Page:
Marvin Hamlisch: 1944-2012

The Oscar-winning composer of The Way We Were and The Sting was 68.

by | August 7, 2012 | Comments



Oscar-winning composer Marvin Hamlisch, whose music enlivened films as diverse as The Sting, The Spy Who Loved Me, and Sophie’s Choice, died Monday in Los Angeles after a brief illness. He was 68.

Hamlisch is one of only 11 people to have won the EGOT — that is, an Emmy, a Grammy, an Oscar and a Tony (he won a Pulitzer Prize as well). Hamlisch is best known as the composer of A Chorus Line, the wildly popular musical about the hopes and struggles of a group of actors auditioning for a Broadway musical which ran for 15 years on the Great White way and was adapted into a film in 1985.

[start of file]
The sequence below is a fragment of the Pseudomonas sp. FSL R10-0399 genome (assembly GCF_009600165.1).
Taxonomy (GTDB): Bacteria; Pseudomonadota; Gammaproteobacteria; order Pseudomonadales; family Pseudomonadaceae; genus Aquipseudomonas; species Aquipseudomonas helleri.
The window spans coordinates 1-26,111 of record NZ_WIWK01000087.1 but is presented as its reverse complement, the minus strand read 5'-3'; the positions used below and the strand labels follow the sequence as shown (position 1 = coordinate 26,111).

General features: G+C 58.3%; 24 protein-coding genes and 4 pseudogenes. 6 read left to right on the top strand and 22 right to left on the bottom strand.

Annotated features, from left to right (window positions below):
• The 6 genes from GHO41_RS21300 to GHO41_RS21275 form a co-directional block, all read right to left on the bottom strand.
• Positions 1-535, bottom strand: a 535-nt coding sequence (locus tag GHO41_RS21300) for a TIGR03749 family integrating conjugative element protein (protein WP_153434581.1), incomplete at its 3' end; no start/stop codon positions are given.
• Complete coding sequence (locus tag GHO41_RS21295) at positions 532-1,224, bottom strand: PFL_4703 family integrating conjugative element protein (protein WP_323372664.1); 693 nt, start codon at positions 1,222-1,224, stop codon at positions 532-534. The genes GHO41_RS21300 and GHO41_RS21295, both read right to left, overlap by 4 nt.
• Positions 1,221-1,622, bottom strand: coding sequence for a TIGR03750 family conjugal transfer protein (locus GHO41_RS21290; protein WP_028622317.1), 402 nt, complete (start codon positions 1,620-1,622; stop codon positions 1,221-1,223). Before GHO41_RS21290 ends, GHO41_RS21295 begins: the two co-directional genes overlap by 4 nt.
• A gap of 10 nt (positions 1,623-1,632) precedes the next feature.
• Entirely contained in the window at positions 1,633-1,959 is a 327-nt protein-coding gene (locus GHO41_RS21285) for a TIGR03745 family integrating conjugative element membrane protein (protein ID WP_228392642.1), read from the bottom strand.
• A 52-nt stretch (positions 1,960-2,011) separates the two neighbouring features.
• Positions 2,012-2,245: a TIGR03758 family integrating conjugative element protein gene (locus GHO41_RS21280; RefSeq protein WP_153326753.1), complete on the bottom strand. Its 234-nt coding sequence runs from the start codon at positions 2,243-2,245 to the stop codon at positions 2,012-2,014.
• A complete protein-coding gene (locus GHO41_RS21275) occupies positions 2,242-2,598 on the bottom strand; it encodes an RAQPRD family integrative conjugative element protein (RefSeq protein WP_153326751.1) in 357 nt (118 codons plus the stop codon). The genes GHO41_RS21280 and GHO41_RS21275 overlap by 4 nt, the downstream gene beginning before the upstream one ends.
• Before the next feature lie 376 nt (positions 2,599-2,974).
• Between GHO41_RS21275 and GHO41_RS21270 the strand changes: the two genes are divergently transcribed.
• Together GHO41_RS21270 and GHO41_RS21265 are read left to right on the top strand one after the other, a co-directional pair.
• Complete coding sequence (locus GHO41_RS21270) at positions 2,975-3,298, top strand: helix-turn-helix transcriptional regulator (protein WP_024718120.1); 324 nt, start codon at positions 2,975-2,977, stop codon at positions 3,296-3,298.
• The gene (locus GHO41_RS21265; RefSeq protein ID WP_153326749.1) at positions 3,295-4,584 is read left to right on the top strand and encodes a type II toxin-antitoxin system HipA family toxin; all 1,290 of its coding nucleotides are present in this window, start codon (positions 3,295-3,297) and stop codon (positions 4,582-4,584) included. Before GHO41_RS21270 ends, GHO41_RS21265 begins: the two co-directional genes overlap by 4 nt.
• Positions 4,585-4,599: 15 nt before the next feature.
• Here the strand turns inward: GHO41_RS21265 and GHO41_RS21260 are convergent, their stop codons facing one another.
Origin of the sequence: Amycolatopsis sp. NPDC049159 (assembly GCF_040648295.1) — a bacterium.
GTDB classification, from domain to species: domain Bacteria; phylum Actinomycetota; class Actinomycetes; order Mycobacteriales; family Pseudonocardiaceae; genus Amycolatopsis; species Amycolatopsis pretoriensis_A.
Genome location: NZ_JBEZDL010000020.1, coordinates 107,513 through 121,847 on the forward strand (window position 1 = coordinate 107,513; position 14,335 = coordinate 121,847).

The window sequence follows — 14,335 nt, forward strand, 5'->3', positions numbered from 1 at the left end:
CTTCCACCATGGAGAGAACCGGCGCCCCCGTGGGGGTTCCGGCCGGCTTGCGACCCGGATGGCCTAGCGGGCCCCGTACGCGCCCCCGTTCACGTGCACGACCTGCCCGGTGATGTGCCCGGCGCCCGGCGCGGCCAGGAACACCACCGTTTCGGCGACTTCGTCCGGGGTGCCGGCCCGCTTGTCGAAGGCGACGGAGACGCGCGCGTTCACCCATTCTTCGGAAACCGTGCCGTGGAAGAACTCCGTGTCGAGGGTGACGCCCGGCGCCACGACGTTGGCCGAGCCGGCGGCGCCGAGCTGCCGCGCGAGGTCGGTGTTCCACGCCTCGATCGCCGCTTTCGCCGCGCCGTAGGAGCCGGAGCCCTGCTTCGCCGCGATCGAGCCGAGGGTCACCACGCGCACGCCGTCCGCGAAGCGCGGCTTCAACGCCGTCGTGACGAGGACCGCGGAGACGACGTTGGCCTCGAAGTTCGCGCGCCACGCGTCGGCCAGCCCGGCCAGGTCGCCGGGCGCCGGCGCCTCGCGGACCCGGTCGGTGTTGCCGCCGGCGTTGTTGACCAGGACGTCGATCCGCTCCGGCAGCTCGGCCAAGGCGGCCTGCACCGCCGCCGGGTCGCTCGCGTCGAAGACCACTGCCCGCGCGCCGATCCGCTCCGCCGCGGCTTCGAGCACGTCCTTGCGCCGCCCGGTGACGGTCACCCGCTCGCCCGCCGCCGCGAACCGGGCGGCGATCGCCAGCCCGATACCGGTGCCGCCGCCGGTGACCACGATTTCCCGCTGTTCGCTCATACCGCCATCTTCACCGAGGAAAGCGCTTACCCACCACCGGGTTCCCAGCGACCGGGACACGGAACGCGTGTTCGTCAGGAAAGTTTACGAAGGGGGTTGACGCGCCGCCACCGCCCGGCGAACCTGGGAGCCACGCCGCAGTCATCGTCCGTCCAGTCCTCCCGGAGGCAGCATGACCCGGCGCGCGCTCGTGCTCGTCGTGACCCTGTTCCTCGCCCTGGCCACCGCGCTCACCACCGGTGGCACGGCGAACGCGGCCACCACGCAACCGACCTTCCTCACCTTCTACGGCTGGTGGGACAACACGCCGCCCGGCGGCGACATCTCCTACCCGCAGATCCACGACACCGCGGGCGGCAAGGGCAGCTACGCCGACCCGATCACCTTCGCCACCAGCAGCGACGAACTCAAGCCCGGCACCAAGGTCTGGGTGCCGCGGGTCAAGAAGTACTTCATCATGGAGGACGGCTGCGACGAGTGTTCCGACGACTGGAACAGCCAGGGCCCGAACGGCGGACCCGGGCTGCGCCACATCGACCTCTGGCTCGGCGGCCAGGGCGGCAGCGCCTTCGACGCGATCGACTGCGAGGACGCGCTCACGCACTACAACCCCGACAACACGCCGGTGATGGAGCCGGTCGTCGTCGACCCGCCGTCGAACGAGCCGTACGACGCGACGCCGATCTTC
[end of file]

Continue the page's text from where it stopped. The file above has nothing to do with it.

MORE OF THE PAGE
Born in New York City, Hamlisch was a musical prodigy, and was seven when he was accepted to the Juilliard School of Music. After working as a rehearsal pianist on Broadway in his teens, he focused on songwriting and film scoring; his first big-screen credit was for the 1968 Burt Lanchaster drama The Swimmer. Hamlisch made a splash in 1973 — he won Oscars for Best Original Dramatic Score and Best Original Song for The Way We Were and Best Original Song Score and/or Adaptation for The Sting, making him just the second person to win three Oscars in one night. Subsequently, Hamlisch composed scores for The Spy Who Loved Me, Ordinary People, Sophie’s Choice, and Three Men and a Baby; his last high-profile work was for Steven Soderbergh’s 2009 dramedy The Informant! He is survived by his wife Terre.